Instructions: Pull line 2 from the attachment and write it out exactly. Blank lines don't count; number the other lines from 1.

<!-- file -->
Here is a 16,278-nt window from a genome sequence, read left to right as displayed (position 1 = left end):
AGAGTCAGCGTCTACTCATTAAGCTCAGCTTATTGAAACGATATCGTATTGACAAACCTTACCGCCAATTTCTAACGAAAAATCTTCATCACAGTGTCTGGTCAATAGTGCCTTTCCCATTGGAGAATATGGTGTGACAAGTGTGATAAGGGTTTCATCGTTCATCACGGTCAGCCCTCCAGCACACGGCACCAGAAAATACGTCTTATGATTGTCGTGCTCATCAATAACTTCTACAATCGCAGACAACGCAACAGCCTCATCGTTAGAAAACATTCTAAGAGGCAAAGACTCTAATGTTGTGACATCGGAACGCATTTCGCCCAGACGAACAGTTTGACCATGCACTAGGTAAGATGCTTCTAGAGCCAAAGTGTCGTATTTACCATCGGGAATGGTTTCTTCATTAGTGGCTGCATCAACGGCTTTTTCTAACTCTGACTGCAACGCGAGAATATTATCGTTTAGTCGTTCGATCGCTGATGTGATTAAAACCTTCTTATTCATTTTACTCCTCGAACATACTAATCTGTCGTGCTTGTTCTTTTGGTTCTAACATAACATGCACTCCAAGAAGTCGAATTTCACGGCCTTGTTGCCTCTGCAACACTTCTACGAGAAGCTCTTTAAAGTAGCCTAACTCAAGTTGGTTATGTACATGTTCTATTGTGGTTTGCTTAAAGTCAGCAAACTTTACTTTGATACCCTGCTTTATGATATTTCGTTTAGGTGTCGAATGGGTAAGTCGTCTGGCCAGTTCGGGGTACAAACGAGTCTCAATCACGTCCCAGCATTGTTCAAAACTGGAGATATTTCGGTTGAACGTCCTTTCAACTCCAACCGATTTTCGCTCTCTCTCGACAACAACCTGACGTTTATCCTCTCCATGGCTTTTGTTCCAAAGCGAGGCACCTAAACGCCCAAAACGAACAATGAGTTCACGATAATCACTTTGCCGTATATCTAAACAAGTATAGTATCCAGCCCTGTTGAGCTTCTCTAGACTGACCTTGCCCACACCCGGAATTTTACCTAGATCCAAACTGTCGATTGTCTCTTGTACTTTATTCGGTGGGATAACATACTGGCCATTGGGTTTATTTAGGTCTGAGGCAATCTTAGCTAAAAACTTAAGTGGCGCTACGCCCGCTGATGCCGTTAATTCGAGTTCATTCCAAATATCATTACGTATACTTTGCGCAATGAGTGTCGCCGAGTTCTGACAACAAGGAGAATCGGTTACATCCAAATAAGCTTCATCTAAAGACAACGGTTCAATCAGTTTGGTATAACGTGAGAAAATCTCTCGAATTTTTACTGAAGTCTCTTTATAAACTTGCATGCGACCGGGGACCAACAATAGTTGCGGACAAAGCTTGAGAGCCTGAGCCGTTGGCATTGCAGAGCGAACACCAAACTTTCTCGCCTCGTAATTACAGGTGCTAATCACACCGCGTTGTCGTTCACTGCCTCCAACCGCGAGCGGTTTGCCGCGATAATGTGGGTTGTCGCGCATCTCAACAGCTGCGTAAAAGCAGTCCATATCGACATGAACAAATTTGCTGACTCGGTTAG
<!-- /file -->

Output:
AGAGTCAGCGTCTACTCATTAAGCTCAGCTTATTGAAACGATATCGTATTGACAAACCTTACCGCCAATTTCTAACGAAAAATCTTCATCACAGTGTCTGGTCAATAGTGCCTTTCCCATTGGAGAATATGGTGTGACAAGTGTGATAAGGGTTTCATCGTTCATCACGGTCAGCCCTCCAGCACACGGCACCAGAAAATACGTCTTATGATTGTCGTGCTCATCAATAACTTCTACAATCGCAGACAACGCAACAGCCTCATCGTTAGAAAACATTCTAAGAGGCAAAGACTCTAATGTTGTGACATCGGAACGCATTTCGCCCAGACGAACAGTTTGACCATGCACTAGGTAAGATGCTTCTAGAGCCAAAGTGTCGTATTTACCATCGGGAATGGTTTCTTCATTAGTGGCTGCATCAACGGCTTTTTCTAACTCTGACTGCAACGCGAGAATATTATCGTTTAGTCGTTCGATCGCTGATGTGATTAAAACCTTCTTATTCATTTTACTCCTCGAACATACTAATCTGTCGTGCTTGTTCTTTTGGTTCTAACATAACATGCACTCCAAGAAGTCGAATTTCACGGCCTTGTTGCCTCTGCAACACTTCTACGAGAAGCTCTTTAAAGTAGCCTAACTCAAGTTGGTTATGTACATGTTCTATTGTGGTTTGCTTAAAGTCAGCAAACTTTACTTTGATACCCTGCTTTATGATATTTCGTTTAGGTGTCGAATGGGTAAGTCGTCTGGCCAGTTCGGGGTACAAACGAGTCTCAATCACGTCCCAGCATTGTTCAAAACTGGAGATATTTCGGTTGAACGTCCTTTCAACTCCAACCGATTTTCGCTCTCTCTCGACAACAACCTGACGTTTATCCTCTCCATGGCTTTTGTTCCAAAGCGAGGCACCTAAACGCCCAAAACGAACAATGAGTTCACGATAATCACTTTGCCGTATATCTAAACAAGTATAGTATCCAGCCCTGTTGAGCTTCTCTAGACTGACCTTGCCCACACCCGGAATTTTACCTAGATCCAAACTGTCGATTGTCTCTTGTACTTTATTCGGTGGGATAACATACTGGCCATTGGGTTTATTTAGGTCTGAGGCAATCTTAGCTAAAAACTTAAGTGGCGCTACGCCCGCTGATGCCGTTAATTCGAGTTCATTCCAAATATCATTACGTATACTTTGCGCAATGAGTGTCGCCGAGTTCTGACAACAAGGAGAATCGGTTACATCCAAATAAGCTTCATCTAAAGACAACGGTTCAATCAGTTTGGTATAACGTGAGAAAATCTCTCGAATTTTTACTGAAGTCTCTTTATAAACTTGCATGCGACCGGGGACCAACAATAGTTGCGGACAAAGCTTGAGAGCCTGAGCCGTTGGCATTGCAGAGCGAACACCAAACTTTCTCGCCTCGTAATTACAGGTGCTAATCACACCGCGTTGTCGTTCACTGCCTCCAACCGCGAGCGGTTTGCCGCGATAATGTGGGTTGTCGCGCATCTCAACAGCTGCGTAAAAGCAGTCCATATCGACATGAACAAATTTGCTGACTCGGTTAG